This MTB Trail Takes University Students Right to Their Campus Doors

The Fayetteville Traverse Trail is another opportunity for city residents and visitors to leave their gas-powered vehicles parked and opt for a mountain bike as a viable means of transportation.

The 18-mile natural-surface loop connects the University of Arkansas campus, the Markham Hill Nature Trails, Centennial Park on Millsap Mountain, Kessler Mountain Regional Park, Arkansas Research Technology Park, Tsa La Gi Bike Park, plus various neighborhoods and businesses along the route. A plethora of different interest groups have already incorporated the trail into their normal routine.

The University of Arkansas may be the only major school with a one-of-a-kind natural surface bike path weaving its way across campus. On breaks between classes, students and faculty can push their bikes out the door and immediately crank out miles of fun in the dirt.

The school’s Department of University Recreation (UREC) supports student cyclists with an on-campus, full-service, bike shop. They also have mountain bikes for rent to UREC members. The bike shop employs student mechanics who will repair bikes and allows students to watch and learn bike maintenance best practices. Bike stands and tools are available to members for performing their own repairs. UREC hosts regular rides for students to grow their cycling skills and familiarize themselves with area trails.

Caitlin Arnett, Coordinator for UREC Outdoors, said that in her four months as the full-time bicycle coordinator, she has witnessed increased participation in bicycling. In response to this growing interest, UREC has increased their bike activities from six last semester to thirty-one in the current semester.

“The visibility of the trail right on campus encourages people to get involved with bicycling,” Arnett explained. The organized rides attract a lot of attention for the Traverse too, she said.

Local mountain bikers are sure to take advantage of the Traverse. Gone are the days Fayetteville riders had to load up their bikes and drive to a trailhead parking lot.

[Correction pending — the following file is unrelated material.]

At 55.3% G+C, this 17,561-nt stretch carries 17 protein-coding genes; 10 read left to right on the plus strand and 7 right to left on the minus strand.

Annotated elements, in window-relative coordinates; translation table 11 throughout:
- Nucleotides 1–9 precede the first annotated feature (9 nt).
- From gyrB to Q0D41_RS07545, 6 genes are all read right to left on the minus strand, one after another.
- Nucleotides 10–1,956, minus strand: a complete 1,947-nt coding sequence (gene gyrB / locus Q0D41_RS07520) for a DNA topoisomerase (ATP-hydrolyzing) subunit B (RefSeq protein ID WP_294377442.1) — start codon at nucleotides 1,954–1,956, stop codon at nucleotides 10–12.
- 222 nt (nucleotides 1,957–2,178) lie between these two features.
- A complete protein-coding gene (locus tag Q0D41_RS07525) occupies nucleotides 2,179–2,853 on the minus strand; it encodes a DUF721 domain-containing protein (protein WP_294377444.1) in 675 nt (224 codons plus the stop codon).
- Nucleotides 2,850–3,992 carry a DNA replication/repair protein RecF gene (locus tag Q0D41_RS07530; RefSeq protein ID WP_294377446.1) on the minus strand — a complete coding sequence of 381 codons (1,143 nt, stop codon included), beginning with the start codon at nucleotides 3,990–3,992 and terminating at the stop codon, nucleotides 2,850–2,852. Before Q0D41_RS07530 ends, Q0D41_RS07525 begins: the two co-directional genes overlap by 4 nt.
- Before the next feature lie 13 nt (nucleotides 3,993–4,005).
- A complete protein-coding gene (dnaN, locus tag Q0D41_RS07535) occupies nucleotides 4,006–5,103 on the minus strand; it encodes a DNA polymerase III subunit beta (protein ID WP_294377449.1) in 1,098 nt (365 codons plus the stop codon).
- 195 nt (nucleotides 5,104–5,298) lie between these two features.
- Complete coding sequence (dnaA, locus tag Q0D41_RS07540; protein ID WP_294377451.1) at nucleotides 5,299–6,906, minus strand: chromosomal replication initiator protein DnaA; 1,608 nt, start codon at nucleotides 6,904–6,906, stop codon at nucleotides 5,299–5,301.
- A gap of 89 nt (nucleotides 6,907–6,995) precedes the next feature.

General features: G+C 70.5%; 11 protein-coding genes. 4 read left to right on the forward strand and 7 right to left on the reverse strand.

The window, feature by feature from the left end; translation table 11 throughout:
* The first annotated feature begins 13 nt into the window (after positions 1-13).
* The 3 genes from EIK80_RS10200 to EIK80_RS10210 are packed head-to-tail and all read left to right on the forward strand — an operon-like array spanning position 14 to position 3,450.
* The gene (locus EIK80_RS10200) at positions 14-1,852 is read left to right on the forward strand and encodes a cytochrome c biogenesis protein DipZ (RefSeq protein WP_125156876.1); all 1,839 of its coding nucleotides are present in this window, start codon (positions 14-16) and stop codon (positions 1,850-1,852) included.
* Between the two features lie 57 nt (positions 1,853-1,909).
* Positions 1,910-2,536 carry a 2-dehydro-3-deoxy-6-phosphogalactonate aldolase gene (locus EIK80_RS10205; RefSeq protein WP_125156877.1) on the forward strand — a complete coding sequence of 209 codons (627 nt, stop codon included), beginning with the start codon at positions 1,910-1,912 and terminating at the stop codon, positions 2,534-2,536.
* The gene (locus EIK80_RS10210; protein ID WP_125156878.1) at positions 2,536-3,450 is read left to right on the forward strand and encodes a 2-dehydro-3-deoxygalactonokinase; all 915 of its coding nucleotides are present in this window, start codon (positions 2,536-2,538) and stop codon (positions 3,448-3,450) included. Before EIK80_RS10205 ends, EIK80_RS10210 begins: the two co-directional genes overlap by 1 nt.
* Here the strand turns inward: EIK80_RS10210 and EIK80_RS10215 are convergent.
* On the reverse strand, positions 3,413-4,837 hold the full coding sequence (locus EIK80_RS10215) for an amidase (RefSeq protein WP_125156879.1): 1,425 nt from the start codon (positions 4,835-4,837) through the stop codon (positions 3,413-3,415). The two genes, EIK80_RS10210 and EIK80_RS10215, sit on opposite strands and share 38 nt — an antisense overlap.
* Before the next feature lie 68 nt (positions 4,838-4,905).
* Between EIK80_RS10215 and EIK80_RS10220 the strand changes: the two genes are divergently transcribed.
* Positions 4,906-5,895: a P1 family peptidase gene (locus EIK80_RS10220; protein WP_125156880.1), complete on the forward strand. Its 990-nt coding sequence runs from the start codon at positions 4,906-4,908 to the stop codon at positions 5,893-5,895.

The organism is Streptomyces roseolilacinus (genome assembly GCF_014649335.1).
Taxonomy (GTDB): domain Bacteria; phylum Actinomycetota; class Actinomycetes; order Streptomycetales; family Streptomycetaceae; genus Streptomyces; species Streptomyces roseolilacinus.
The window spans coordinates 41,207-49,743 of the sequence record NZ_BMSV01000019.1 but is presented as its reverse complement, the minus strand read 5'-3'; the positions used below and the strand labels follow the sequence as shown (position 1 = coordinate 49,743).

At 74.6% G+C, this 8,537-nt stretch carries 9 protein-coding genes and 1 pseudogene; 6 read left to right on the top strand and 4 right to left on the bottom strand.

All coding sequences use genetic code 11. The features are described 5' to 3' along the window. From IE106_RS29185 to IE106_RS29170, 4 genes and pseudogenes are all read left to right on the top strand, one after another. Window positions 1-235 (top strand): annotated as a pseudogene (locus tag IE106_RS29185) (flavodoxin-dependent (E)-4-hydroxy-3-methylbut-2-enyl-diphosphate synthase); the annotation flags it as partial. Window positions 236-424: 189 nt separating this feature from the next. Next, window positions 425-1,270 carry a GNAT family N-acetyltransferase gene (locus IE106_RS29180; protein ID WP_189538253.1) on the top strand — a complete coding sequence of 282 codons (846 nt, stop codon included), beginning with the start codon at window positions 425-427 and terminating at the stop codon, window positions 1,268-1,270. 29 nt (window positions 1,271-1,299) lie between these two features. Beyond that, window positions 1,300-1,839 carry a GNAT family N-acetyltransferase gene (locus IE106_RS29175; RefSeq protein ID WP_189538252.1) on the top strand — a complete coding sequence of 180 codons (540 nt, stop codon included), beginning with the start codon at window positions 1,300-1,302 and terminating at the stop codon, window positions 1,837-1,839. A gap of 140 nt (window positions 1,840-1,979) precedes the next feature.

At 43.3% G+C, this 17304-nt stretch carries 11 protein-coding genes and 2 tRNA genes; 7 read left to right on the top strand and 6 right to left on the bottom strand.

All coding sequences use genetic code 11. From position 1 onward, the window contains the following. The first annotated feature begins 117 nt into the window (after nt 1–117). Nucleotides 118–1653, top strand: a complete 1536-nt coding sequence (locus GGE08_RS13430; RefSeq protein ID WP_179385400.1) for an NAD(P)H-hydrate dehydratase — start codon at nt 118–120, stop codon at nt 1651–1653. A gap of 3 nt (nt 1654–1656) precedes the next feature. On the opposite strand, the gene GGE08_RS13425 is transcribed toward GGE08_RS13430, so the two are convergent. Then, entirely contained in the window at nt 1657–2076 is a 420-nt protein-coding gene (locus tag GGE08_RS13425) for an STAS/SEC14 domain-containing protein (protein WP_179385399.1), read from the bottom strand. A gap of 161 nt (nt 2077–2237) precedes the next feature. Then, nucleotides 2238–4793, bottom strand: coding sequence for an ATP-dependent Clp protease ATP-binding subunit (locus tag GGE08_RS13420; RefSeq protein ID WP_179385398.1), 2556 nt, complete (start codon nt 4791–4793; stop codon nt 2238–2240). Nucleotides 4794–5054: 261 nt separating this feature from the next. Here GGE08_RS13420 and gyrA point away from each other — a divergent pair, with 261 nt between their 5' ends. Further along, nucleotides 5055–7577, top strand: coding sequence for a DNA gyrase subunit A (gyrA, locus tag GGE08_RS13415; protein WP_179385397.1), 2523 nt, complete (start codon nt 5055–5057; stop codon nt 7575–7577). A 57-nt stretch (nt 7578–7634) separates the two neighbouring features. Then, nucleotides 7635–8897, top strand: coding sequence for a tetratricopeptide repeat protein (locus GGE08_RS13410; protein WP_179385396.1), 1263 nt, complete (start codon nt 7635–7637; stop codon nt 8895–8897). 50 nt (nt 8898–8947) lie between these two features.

Now, hop on your bike, roll onto the Traverse or one of many other trails feeding into it, and use good old, pollution free pedal power to reach Kessler, Centennial, Tsa-La-Gi, and any other bike parks along the loop.

The Traverse is a bonus for out-of-towners visiting Fayetteville’s mountain bike trails.

They are no longer limited to one park for the duration of a ride either. Cherry-pick your favorite trails: (Crazy Mary) at Kessler, hop on the Traverse, ride to Centennial, enjoy your favorite runs there, then back on the Traverse to reach Markham Hill for some old-school singletrack, then onto the Traverse once again, and pedal around Razorback Stadium to Tsa-La-Gi to log some big air time. 

If you crave some carbs during your ride, follow the Traverse into town for a wide choice of eats and beverages.

The Master Plan for the Traverse also includes camping at Centennial Park. Eventually, visitors will be able to park their motor vehicles for an extended weekend, shredding the same quality trails that host world championship competitions.

Not just for cyclists

The inspiration for the Fayetteville Traverse came when Steuart Walton and Tom Walton visited Duluth, Minnesota. They were impressed by the connectivity of the trails and believed this was something the Fayetteville community could benefit from.

The Walton brothers agreed to fund the creation of the Traverse, and the first year of maintenance expenses. They designated NWA Trailblazers as project developer, whose roles included design, easements, property acquisition, and management of the trail contractors.

The Trailblazers recruited the master trail crews from Progressive Trail Design, Rogue Trails, and Rock Solid to carve out the network of trails.

With the Traverse weaving its way throughout the Fayetteville area, you would think negotiating easements would be a monstrous undertaking. However, the Trailblazers designed a route that passed mostly through university- and city-owned property. 

For those easements involving private property, Erin Rushing, Director of NWA Trailblazers, said the owners were very cooperative. 

With the League of American Bicyclists recognizing University of Arkansas as a Gold-level Bicycle Friendly University 2019-2023 and the city of Fayetteville designated a Bronze-Level IMBA Ride Center, cooperation is the norm for this bike-friendly community.

The Trailblazers included many choice, wooded, sections to route the trail through, such as a 10-acre oak woodland savanna grove that is one of the few remaining upland prairies and savannas of the western Ozark Mountains.

Bird watchers, hikers, runners, and other outdoor enthusiasts will appreciate that their interests were included when designing the Fayetteville Traverse.

Ammen Jordan, the Active Transportation Coordinator for U of A, might have described the Traverse best:

“[The Traverse is a] string of pearls connecting the natural jewels of the Fayetteville outdoors.”